Orson Scott Card: Life Without Cars

Climate Change

I wrote in a piece for Episcopal Cafe about some of the ways that I think cars changed the way we do Church now-a-days.

Orson Scott Card, one of my favorite authors, has written a manifesto of sorts on ways we might step back from the changes the automobile has had on our larger society. Given the effects that our suburban lifestyle is having on the rate of climate change and the rest of the environment, this whole article excerpted below is worth your time to read:

Link: Civilization Watch – April 8, 2007 – Life Without Cars – The Ornery American.

Politics and the free market got us where into the oil-burning, car-trapped mess we’re in.

But if we reversed government policies and started encouraging carless or low-car neighborhoods, we already know that people flock to such neighborhoods wherever they exist, and property values rise.

If we were allowed to create real towns and cities again, following the living patterns humans have chosen for themselves for thousands of years, it would be profitable and it would cut down oil consumption while raising productivity and freeing up resources for consumers to buy more.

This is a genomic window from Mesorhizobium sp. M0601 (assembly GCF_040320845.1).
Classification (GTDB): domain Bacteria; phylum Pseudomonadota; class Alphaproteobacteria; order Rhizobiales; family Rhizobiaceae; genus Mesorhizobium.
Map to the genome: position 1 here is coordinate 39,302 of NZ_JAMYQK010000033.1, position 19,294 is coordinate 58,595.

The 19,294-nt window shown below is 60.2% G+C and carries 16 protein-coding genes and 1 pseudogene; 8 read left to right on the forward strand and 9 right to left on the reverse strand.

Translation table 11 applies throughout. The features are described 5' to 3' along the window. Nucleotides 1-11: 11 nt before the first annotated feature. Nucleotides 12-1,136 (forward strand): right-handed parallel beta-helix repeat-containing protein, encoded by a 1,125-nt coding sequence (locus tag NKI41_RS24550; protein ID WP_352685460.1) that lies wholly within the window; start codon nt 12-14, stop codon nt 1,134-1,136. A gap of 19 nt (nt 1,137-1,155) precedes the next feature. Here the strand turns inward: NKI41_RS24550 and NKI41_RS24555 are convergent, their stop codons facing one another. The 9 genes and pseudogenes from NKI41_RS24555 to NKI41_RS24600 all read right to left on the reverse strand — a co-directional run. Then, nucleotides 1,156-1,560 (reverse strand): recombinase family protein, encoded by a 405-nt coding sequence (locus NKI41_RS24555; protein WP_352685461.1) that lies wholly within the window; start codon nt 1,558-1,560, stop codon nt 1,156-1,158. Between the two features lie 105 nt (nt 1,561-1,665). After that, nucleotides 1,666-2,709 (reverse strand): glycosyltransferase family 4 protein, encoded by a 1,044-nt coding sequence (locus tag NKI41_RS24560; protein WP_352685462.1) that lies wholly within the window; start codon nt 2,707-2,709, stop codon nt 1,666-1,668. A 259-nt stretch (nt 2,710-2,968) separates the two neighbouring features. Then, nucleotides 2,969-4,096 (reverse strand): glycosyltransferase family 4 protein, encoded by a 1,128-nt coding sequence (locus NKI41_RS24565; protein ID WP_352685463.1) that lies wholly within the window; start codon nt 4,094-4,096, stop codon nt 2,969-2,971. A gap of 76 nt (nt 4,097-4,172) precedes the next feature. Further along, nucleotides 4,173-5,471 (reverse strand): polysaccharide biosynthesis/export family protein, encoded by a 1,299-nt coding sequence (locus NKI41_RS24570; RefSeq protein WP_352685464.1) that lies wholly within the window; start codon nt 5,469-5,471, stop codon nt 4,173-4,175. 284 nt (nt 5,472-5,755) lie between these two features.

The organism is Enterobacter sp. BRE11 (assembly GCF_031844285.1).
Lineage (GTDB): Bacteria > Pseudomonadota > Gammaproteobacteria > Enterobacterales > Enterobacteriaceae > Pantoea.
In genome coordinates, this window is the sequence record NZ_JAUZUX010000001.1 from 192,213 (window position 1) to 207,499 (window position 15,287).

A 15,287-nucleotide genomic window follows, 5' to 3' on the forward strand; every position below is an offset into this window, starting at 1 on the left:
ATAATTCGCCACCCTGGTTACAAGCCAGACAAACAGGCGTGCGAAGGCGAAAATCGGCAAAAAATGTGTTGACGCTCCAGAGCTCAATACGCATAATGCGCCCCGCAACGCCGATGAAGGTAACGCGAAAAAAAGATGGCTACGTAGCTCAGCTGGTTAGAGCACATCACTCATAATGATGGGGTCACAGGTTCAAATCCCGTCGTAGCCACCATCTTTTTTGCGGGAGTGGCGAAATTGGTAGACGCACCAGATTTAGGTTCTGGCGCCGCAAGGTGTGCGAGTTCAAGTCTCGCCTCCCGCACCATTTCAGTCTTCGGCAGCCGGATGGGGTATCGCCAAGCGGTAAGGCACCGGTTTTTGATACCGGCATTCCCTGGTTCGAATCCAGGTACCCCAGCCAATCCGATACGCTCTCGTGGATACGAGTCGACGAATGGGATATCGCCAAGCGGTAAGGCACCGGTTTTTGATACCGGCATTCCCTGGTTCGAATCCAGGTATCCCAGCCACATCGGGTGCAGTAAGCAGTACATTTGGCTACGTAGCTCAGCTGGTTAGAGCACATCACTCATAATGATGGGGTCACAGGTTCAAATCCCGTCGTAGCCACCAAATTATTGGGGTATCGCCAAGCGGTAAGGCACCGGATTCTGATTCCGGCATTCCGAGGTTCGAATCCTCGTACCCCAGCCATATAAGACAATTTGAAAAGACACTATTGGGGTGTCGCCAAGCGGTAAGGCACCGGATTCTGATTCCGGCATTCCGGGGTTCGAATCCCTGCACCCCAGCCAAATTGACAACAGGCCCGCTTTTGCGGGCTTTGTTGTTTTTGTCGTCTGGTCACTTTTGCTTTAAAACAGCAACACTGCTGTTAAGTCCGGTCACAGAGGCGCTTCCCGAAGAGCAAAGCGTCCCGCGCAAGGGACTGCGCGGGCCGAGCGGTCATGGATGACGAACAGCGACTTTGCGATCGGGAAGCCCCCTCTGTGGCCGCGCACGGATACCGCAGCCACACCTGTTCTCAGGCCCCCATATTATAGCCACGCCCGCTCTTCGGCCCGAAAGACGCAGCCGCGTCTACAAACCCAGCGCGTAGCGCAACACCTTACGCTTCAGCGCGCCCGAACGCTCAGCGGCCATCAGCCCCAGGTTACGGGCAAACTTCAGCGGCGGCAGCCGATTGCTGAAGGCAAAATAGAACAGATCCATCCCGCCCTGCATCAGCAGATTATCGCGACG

It can’t be done by half-measures. Greensboro’s many pathetic attempts at reviving downtown provide case studies in failure. It takes intelligent cooperation between government, business, and developers to create walking neighborhoods — but it can be done at no greater cost than the destructive patterns that zoning laws force on us right now.

It also takes a public that is sick to death of living in cars instead of our homes, of having our children and young people die at a rate that would be intolerable in war, of being held hostage to enemy nations.

But if we make it a noble national cause to change our living patterns so we can drive less than half as much as we do now, we could absolutely transform our cities and towns — and our lives — in a decade.

The Author

Episcopal bishop, dad, astronomer, erstwhile dancer...


  1. I’m sorry but in many places I lived without a car, I just wouldn’t go to church given the attitudes toward gay people in several of the local options. The “real” towns and “real” churches of some of those places were “real” as long as they could treat people like me like garbage.

  2. I used to really like OSC until I found out he was a Mormon and I began to see Mormon themes in just about everything he wrote that I had formerly liked. That sort of ruined him for me.

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